Argo: a revolution in ocean observations

Scientist holding an Argo buoy
Argo buoy
The world's oceans are being taken over by a fleet of robots with an ambitious mission: to measure ocean temperature and salinity throughout the globe, providing the information needed to understand and predict climate change.

The Argo 'robots' are autonomous floats that drift with the ocean currents, usually at a depth of 2000 m. Every ten days, a small pump inflates a bladder with oil, increasing the buoyancy of the float. As the float rises, it records the water temperature and salinity. Once the float reaches the sea surface, the information is relayed via satellite to researchers on land. The pump then deflates the bladder and the float sinks back to its 'park depth' to begin another cycle. Each float lasts for about four or five years, sending back up to 150 vertical profiles of ocean conditions.

Argo floats will completely revolutionise our ability to measure – and understand – the oceans. For the first time, we can measure the global-scale ocean circulation in real time. Because the floats drift with the currents, they are ideal for obtaining measurements in remote regions away from shipping routes (like the Southern Ocean). Argo floats are also extremely cost-effective: for the cost of a single day on a ship, during which up to four or five profiles might be made, two or three floats could be purchased, capable of providing 300 to 450 profiles.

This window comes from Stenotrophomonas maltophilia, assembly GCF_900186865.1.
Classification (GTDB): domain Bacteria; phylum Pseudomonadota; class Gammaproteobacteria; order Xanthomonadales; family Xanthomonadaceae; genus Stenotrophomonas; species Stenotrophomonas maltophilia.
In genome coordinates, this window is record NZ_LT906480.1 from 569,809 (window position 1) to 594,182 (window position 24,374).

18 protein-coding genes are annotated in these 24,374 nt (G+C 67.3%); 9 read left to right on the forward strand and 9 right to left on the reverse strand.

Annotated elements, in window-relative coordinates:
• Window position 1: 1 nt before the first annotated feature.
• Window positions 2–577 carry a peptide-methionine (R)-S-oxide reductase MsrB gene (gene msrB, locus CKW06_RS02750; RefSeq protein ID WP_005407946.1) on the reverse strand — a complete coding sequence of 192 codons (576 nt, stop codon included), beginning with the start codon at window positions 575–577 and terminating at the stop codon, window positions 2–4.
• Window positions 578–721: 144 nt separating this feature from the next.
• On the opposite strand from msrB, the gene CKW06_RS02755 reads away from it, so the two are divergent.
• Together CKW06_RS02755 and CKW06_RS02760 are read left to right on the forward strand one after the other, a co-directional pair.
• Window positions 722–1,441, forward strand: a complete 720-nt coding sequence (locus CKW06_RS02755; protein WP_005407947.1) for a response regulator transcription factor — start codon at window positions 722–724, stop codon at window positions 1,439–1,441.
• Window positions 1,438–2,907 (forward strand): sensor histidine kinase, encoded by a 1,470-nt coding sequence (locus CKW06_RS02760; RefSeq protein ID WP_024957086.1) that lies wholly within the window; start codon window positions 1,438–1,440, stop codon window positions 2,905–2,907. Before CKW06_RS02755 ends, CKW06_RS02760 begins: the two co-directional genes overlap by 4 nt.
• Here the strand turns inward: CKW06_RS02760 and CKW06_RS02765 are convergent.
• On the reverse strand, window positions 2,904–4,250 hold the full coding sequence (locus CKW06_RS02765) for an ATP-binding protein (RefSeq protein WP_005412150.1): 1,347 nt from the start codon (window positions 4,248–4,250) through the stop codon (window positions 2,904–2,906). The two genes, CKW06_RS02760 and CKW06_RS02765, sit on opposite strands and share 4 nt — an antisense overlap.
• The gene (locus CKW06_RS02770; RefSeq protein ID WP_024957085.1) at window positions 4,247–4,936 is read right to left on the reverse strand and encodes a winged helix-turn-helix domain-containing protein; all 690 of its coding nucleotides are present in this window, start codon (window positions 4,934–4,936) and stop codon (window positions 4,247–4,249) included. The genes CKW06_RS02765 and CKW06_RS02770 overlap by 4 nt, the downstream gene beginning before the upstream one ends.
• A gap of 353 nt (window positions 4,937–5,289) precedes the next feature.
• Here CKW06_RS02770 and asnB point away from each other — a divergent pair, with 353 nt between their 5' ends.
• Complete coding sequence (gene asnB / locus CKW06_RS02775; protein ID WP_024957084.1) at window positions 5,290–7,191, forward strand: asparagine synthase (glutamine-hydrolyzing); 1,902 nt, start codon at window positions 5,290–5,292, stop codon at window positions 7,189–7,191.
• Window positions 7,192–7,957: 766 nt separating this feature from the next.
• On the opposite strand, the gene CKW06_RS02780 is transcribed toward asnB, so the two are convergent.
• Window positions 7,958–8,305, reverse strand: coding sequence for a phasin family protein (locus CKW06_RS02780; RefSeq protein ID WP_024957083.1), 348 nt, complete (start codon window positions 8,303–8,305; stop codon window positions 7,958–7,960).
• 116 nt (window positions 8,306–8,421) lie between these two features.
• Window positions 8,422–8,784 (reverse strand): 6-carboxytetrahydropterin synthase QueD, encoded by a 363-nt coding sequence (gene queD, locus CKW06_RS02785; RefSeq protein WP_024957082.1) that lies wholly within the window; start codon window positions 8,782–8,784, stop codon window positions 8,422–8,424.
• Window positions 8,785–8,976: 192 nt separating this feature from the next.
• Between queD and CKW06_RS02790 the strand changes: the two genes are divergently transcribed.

The Argo data will be used for a wide range of studies. The drift of the floats will provide a direct measurement of deep ocean currents. The temperature and salinity profiles will allow us to measure how rapidly the ocean is changing and to relate these changes to climate variability experienced on land. The floats also provide essential data for testing climate models, leading to improved climate predictions. Measurements of ocean variability obtained from Argo will help scientists understand how variations in the physical environment are linked to changes in biological populations and hence contribute to conservation and sustainable management of marine resources.

About 500 floats are currently in the water. When fully implemented in 2005, 3,000 floats will form a global network covering all the world's oceans. While Australia is so far a small participant in Argo, we are seeking support to expand our contribution (e.g. through the proposed Antarctic Climate and Ecosystems Cooperative Research Centre). The likely pay-off to Australia from participating in Argo is huge. For the first time, we would be able to obtain the ocean measurements we need in order to understand, predict, and respond to future changes in the marine and terrestrial environment.

Stephen Rintoul,
CSIRO Marine Research